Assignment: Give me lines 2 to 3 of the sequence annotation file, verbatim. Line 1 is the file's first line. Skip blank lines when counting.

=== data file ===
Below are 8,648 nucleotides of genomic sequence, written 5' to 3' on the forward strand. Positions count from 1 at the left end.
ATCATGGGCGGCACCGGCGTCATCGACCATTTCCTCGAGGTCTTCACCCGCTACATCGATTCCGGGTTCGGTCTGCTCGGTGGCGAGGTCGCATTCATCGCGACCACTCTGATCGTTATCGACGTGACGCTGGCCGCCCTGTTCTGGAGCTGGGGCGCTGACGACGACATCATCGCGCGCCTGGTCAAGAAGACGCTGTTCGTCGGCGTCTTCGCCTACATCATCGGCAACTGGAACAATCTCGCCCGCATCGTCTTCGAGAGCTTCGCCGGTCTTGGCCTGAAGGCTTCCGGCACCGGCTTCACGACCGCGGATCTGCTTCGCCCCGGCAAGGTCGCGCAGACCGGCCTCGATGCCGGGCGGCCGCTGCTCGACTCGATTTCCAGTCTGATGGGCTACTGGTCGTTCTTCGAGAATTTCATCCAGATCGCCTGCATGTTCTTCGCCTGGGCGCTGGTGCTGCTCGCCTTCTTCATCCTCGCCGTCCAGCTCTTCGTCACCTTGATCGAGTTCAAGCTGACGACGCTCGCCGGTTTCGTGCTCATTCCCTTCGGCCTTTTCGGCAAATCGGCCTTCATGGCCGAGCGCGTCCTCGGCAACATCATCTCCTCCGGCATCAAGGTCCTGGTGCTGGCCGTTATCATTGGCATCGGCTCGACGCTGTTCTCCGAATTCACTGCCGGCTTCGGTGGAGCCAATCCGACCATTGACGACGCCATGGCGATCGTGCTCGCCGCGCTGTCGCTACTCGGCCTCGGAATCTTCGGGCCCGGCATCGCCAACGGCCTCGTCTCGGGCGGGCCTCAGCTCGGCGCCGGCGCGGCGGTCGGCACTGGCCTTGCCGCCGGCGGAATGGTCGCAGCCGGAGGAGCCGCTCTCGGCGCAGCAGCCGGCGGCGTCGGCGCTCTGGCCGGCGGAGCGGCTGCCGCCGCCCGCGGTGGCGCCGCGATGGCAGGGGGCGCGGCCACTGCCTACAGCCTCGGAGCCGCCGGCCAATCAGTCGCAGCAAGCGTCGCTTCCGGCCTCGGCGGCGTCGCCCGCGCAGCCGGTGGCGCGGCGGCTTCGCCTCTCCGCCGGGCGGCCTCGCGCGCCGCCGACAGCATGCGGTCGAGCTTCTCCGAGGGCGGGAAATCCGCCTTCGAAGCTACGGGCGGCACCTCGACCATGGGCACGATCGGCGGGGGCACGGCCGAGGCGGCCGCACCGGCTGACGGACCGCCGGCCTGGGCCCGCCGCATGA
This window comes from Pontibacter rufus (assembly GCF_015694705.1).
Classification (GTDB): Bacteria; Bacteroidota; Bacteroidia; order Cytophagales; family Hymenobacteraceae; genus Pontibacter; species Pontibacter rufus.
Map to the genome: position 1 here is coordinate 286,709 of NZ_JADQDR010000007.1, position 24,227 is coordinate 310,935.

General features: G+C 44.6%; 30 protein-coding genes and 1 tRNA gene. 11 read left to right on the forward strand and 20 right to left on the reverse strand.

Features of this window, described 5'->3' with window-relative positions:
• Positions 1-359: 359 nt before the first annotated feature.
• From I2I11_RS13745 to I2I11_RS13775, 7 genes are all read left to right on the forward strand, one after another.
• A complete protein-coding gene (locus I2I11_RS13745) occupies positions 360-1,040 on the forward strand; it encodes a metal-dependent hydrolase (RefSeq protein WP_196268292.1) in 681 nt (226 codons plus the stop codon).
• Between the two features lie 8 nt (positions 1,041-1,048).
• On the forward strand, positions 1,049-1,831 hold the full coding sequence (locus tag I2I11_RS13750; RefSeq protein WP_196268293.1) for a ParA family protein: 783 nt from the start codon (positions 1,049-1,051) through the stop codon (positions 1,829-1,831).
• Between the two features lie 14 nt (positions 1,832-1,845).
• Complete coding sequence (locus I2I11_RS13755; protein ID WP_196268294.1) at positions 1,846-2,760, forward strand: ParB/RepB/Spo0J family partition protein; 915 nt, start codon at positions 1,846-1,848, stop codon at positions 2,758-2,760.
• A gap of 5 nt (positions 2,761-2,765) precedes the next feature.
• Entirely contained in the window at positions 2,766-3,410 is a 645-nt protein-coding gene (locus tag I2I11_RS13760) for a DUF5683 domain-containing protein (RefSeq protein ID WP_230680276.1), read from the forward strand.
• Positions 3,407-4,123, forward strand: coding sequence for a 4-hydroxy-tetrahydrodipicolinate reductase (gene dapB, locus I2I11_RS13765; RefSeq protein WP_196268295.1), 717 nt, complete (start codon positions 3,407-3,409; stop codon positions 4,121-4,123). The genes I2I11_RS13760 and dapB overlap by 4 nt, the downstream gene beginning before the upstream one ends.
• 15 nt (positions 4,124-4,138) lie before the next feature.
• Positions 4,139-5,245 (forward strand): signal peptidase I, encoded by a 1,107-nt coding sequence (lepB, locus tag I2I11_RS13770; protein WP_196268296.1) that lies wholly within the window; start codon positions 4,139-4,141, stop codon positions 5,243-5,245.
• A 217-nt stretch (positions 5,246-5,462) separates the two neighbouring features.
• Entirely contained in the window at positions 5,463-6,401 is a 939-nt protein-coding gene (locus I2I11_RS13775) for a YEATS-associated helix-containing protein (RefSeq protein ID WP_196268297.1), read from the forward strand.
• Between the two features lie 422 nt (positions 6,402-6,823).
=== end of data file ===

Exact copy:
ATCATGGGCGGCACCGGCGTCATCGACCATTTCCTCGAGGTCTTCACCCGCTACATCGATTCCGGGTTCGGTCTGCTCGGTGGCGAGGTCGCATTCATCGCGACCACTCTGATCGTTATCGACGTGACGCTGGCCGCCCTGTTCTGGAGCTGGGGCGCTGACGACGACATCATCGCGCGCCTGGTCAAGAAGACGCTGTTCGTCGGCGTCTTCGCCTACATCATCGGCAACTGGAACAATCTCGCCCGCATCGTCTTCGAGAGCTTCGCCGGTCTTGGCCTGAAGGCTTCCGGCACCGGCTTCACGACCGCGGATCTGCTTCGCCCCGGCAAGGTCGCGCAGACCGGCCTCGATGCCGGGCGGCCGCTGCTCGACTCGATTTCCAGTCTGATGGGCTACTGGTCGTTCTTCGAGAATTTCATCCAGATCGCCTGCATGTTCTTCGCCTGGGCGCTGGTGCTGCTCGCCTTCTTCATCCTCGCCGTCCAGCTCTTCGTCACCTTGATCGAGTTCAAGCTGACGACGCTCGCCGGTTTCGTGCTCATTCCCTTCGGCCTTTTCGGCAAATCGGCCTTCATGGCCGAGCGCGTCCTCGGCAACATCATCTCCTCCGGCATCAAGGTCCTGGTGCTGGCCGTTATCATTGGCATCGGCTCGACGCTGTTCTCCGAATTCACTGCCGGCTTCGGTGGAGCCAATCCGACCATTGACGACGCCATGGCGATCGTGCTCGCCGCGCTGTCGCTACTCGGCCTCGGAATCTTCGGGCCCGGCATCGCCAACGGCCTCGTCTCGGGCGGGCCTCAGCTCGGCGCCGGCGCGGCGGTCGGCACTGGCCTTGCCGCCGGCGGAATGGTCGCAGCCGGAGGAGCCGCTCTCGGCGCAGCAGCCGGCGGCGTCGGCGCTCTGGCCGGCGGAGCGGCTGCCGCCGCCCGCGGTGGCGCCGCGATGGCAGGGGGCGCGGCCACTGCCTACAGCCTCGGAGCCGCCGGCCAATCAGTCGCAGCAAGCGTCGCTTCCGGCCTCGGCGGCGTCGCCCGCGCAGCCGGTGGCGCGGCGGCTTCGCCTCTCCGCCGGGCGGCCTCGCGCGCCGCCGACAGCATGCGGTCGAGCTTCTCCGAGGGCGGGAAATCCGCCTTCGAAGCTACGGGCGGCACCTCGACCATGGGCACGATCGGCGGGGGCACGGCCGAGGCGGCCGCACCGGCTGACGGACCGCCGGCCTGGGCCCGCCGCATGA
This window comes from Pontibacter rufus (assembly GCF_015694705.1).